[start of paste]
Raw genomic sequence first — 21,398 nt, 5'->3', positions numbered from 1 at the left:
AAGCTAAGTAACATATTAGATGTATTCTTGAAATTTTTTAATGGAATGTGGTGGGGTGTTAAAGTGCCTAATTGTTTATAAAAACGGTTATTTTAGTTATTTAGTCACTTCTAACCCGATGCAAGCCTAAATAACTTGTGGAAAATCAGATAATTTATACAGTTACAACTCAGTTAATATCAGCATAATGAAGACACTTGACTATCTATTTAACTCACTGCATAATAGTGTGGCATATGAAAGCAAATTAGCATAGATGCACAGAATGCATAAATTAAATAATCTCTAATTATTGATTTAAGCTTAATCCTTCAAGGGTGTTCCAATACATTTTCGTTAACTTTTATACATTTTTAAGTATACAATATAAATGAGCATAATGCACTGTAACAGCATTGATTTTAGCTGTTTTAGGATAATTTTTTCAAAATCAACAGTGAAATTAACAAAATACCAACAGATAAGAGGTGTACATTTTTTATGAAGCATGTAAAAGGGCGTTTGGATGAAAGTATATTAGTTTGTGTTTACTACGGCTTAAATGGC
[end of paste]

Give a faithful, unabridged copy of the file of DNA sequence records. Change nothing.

Raw genomic sequence first — 21,398 nt, 5'->3', positions numbered from 1 at the left:
AAGCTAAGTAACATATTAGATGTATTCTTGAAATTTTTTAATGGAATGTGGTGGGGTGTTAAAGTGCCTAATTGTTTATAAAAACGGTTATTTTAGTTATTTAGTCACTTCTAACCCGATGCAAGCCTAAATAACTTGTGGAAAATCAGATAATTTATACAGTTACAACTCAGTTAATATCAGCATAATGAAGACACTTGACTATCTATTTAACTCACTGCATAATAGTGTGGCATATGAAAGCAAATTAGCATAGATGCACAGAATGCATAAATTAAATAATCTCTAATTATTGATTTAAGCTTAATCCTTCAAGGGTGTTCCAATACATTTTCGTTAACTTTTATACATTTTTAAGTATACAATATAAATGAGCATAATGCACTGTAACAGCATTGATTTTAGCTGTTTTAGGATAATTTTTTCAAAATCAACAGTGAAATTAACAAAATACCAACAGATAAGAGGTGTACATTTTTTATGAAGCATGTAAAAGGGCGTTTGGATGAAAGTATATTAGTTTGTGTTTACTACGGCTTAAATGGC